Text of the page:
FAIRMONT, Neb. – Perennial Public Power District and Bluestem Energy Solutions, on Friday held an official groundbreaking ceremony for the Fillmore County Wind Farm just west of Fairmont at the project site.
“Perennial is excited that Bluestem Energy Solutions will soon begin operation of the wind farm facility west of Fairmont, and that in the very near future we will be purchasing all of the energy from the
facility” Jamey Pankoke, General Manager – Perennial Public Power
A timely, rural economic development story in Perennial’s service territory is creating new opportunities for projects such as the Fillmore County Wind Farm, a 6.9 MW distribution connected
generation project being constructed in the industrial park at Fairmont, NE. Development, permitting and construction activities started over a year ago and the proposed commercial operational date is slated for the 1st quarter of 2018.
As agricultural based, Midwestern counties continue to struggle with new forms of economic development and outside investment – the Village of Fairmont and Fillmore County both voted unanimous for the Fillmore County wind farm.
Perennial’s economic growth within their commercial/ag production customer base is what has created further opportunities for local, electric generation. A $50,000,000 dollar expansion by Flint Hills
Resources and a $75,000,000 investment by Fortigen are just two examples of industrial agriculture production growth in the area.
In addition, Perennial will be able to offer their customers rates and products with low carbon characteristics. Perennial’s customers can value these products right at the point of consumption, through Bluestem’s distribution connected generation project. Perennial has created an innovative pathway to meet their customer’s carbon goals, increasing the strength of their whole system and taking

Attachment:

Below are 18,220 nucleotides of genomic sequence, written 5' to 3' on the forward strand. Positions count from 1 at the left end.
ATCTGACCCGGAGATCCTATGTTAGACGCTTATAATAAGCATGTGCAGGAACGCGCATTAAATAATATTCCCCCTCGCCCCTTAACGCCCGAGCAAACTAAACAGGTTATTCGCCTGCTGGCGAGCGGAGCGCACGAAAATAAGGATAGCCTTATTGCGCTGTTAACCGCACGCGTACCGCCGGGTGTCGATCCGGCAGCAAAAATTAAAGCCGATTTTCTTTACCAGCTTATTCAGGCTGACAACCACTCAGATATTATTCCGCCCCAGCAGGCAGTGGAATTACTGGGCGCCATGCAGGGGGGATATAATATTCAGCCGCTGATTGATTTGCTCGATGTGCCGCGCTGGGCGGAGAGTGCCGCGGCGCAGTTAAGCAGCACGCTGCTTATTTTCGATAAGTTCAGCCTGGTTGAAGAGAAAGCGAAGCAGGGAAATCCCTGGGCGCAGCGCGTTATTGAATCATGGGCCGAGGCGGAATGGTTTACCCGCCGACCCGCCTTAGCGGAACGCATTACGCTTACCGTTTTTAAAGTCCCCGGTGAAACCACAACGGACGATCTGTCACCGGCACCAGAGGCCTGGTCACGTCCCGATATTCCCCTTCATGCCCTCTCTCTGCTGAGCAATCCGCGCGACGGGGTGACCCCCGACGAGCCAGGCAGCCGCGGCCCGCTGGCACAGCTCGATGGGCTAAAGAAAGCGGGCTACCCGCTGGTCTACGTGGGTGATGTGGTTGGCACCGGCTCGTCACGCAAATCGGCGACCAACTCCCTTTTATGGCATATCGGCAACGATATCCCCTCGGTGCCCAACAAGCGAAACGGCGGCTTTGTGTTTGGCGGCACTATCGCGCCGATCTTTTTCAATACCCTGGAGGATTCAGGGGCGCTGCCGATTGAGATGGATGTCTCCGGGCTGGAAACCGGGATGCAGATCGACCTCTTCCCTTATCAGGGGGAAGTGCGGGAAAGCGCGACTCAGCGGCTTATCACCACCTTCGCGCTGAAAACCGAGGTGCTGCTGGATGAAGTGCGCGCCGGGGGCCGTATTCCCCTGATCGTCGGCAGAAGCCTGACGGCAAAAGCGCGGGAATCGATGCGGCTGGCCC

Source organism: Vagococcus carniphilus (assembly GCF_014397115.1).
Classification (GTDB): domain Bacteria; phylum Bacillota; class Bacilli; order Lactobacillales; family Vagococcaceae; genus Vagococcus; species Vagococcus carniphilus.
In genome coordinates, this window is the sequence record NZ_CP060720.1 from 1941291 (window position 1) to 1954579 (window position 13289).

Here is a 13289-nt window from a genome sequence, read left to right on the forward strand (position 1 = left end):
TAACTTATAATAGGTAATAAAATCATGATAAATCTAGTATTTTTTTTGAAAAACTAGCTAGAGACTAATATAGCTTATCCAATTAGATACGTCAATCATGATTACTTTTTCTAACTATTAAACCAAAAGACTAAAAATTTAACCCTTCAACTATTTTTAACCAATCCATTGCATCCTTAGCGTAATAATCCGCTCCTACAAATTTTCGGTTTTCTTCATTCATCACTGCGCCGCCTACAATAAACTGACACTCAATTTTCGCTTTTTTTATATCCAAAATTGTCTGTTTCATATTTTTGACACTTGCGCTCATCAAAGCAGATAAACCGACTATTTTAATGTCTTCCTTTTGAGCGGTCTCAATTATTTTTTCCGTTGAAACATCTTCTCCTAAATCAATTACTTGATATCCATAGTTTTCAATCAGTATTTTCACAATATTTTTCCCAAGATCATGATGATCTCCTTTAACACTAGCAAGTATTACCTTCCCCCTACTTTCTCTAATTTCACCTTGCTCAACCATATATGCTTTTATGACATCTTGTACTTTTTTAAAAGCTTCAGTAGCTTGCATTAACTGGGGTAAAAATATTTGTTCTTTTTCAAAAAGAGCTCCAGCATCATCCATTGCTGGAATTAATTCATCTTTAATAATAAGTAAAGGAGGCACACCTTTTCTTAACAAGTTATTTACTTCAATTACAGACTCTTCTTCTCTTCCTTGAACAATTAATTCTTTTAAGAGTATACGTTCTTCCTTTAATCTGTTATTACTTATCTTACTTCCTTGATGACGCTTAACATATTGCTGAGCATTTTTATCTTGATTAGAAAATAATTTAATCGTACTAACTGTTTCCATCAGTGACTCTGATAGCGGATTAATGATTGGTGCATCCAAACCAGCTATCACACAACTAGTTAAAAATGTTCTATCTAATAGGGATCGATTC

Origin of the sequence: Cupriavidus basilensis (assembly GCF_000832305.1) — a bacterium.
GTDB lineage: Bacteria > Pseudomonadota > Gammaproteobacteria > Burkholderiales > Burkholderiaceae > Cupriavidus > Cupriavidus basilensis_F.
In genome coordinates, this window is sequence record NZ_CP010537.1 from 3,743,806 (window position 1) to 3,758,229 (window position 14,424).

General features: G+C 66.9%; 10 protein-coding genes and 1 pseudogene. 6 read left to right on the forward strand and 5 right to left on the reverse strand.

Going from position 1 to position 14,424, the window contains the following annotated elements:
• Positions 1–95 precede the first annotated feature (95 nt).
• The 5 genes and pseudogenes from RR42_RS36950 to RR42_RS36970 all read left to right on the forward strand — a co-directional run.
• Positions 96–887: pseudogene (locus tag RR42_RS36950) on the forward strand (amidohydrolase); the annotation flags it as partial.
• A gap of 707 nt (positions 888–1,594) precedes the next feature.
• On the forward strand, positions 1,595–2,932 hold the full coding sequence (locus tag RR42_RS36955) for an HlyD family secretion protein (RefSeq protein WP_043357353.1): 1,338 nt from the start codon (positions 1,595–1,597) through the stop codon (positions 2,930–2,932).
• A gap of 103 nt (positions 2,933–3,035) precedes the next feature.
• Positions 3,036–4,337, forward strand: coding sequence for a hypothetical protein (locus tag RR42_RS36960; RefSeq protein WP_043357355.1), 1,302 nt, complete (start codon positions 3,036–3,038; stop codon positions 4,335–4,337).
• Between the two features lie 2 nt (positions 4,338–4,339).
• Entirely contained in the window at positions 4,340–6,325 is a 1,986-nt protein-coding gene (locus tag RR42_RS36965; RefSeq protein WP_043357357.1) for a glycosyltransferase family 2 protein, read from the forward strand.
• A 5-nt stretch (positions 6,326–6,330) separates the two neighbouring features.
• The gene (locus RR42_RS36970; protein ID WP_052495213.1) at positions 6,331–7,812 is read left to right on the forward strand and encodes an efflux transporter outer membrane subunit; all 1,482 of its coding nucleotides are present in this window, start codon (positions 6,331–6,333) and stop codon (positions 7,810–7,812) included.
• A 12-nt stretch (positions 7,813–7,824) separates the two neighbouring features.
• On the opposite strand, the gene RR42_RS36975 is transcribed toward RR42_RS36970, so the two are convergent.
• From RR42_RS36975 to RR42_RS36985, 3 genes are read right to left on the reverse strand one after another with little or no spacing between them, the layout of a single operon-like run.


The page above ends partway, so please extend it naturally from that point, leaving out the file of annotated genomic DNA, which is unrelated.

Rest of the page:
on some of their own power supply, adding certainty to their future and their rate payers.
Low carbon options have been a major driver for commercial and industrial load growth the last few years. Historically, the only economic option was from a remote renewable energy project delivered through the transmission system. That was until Perennial changed the playbook for distribution utilities through a model such as this one. This project is a product of local, conservative leadership and thinking. Known price, known regulations, known term, known risk, known off taker, all under Perennial’s control.
“This project will benefit Perennial in several ways. First of all, the price that we will pay for the energy under a long-term Power Purchase Agreement with Bluestem is set. As compared to the
uncertainty of the price of the firm wholesale power that we purchase from Nebraska Public Power District over the next 15-20 years, particular as NPPD and other power generation companies deal with the potential of environmental regulations, we know exactly the price that we will pay every year for energy from Bluestem through the life of the contract. Price certainty will help us in setting financial forecasts and rates.” Jamey Pankoke
“We realize that some of our customers would like to see us become more involved in environmentally friendly energy generation, and this project will allow us to do that. In addition, it will give Page 3 Industrial Ag Processing Drives Investment in Difficult Ag Marketplace us an opportunity to gain experience in having an intermittent generation resource connected to our electric system, and this experience will help us determine whether or not to become involved in further renewable projects in the future, like wind or solar. “Jamey Pankoke
21st century, rural economic development looks much different than in years past. With most rural areas experiencing declining population it is important to think about outside investment in resources unique to your area which is not dependent on a large labor force or population growth. The Fillmore County Wind farm is a good example of this.
This multimillion dollar project creates a 21st century image for Perennial and strengthens its ability to attract new load, while properly serving their existing load. It partners with existing landowners and businesses, creates new opportunities for existing residents while not dependent on an influx of outside labor for operations. It requires no water, has no emissions and does not create any odor. It’s a very resourceful way of capturing local resources, unique to Fillmore County and extracting the economic
value through American manufactured technologies.